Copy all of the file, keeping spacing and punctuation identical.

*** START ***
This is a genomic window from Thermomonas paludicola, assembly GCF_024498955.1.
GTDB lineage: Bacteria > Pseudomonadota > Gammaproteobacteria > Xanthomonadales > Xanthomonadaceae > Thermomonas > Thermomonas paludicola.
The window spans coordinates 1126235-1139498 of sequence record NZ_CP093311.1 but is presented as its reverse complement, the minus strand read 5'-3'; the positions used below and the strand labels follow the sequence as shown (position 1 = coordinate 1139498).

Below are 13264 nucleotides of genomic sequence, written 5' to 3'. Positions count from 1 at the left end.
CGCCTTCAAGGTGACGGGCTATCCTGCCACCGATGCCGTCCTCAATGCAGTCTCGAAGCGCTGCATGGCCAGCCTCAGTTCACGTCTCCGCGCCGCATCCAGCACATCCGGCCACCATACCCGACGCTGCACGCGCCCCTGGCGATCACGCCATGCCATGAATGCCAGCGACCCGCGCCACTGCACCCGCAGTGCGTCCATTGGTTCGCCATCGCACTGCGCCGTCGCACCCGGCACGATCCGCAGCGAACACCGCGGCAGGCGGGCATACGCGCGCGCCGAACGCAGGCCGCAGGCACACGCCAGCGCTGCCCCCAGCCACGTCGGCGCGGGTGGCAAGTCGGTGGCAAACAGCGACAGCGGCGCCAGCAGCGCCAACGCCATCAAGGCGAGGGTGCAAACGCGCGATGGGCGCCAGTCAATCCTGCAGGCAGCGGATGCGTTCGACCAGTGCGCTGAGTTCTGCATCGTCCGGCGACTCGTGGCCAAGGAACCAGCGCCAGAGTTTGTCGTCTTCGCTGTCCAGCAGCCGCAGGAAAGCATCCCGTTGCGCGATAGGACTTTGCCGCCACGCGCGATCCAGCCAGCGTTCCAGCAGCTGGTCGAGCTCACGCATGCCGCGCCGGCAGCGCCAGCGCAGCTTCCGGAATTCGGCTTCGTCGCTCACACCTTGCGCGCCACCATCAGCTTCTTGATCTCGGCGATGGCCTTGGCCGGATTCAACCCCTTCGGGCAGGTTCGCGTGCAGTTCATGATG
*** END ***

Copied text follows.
This is a genomic window from Thermomonas paludicola, assembly GCF_024498955.1.
GTDB lineage: Bacteria > Pseudomonadota > Gammaproteobacteria > Xanthomonadales > Xanthomonadaceae > Thermomonas > Thermomonas paludicola.
The window spans coordinates 1126235-1139498 of sequence record NZ_CP093311.1 but is presented as its reverse complement, the minus strand read 5'-3'; the positions used below and the strand labels follow the sequence as shown (position 1 = coordinate 1139498).

Below are 13264 nucleotides of genomic sequence, written 5' to 3'. Positions count from 1 at the left end.
CGCCTTCAAGGTGACGGGCTATCCTGCCACCGATGCCGTCCTCAATGCAGTCTCGAAGCGCTGCATGGCCAGCCTCAGTTCACGTCTCCGCGCCGCATCCAGCACATCCGGCCACCATACCCGACGCTGCACGCGCCCCTGGCGATCACGCCATGCCATGAATGCCAGCGACCCGCGCCACTGCACCCGCAGTGCGTCCATTGGTTCGCCATCGCACTGCGCCGTCGCACCCGGCACGATCCGCAGCGAACACCGCGGCAGGCGGGCATACGCGCGCGCCGAACGCAGGCCGCAGGCACACGCCAGCGCTGCCCCCAGCCACGTCGGCGCGGGTGGCAAGTCGGTGGCAAACAGCGACAGCGGCGCCAGCAGCGCCAACGCCATCAAGGCGAGGGTGCAAACGCGCGATGGGCGCCAGTCAATCCTGCAGGCAGCGGATGCGTTCGACCAGTGCGCTGAGTTCTGCATCGTCCGGCGACTCGTGGCCAAGGAACCAGCGCCAGAGTTTGTCGTCTTCGCTGTCCAGCAGCCGCAGGAAAGCATCCCGTTGCGCGATAGGACTTTGCCGCCACGCGCGATCCAGCCAGCGTTCCAGCAGCTGGTCGAGCTCACGCATGCCGCGCCGGCAGCGCCAGCGCAGCTTCCGGAATTCGGCTTCGTCGCTCACACCTTGCGCGCCACCATCAGCTTCTTGATCTCGGCGATGGCCTTGGCCGGATTCAACCCCTTCGGGCAGGTTCGCGTGCAGTTCATGATG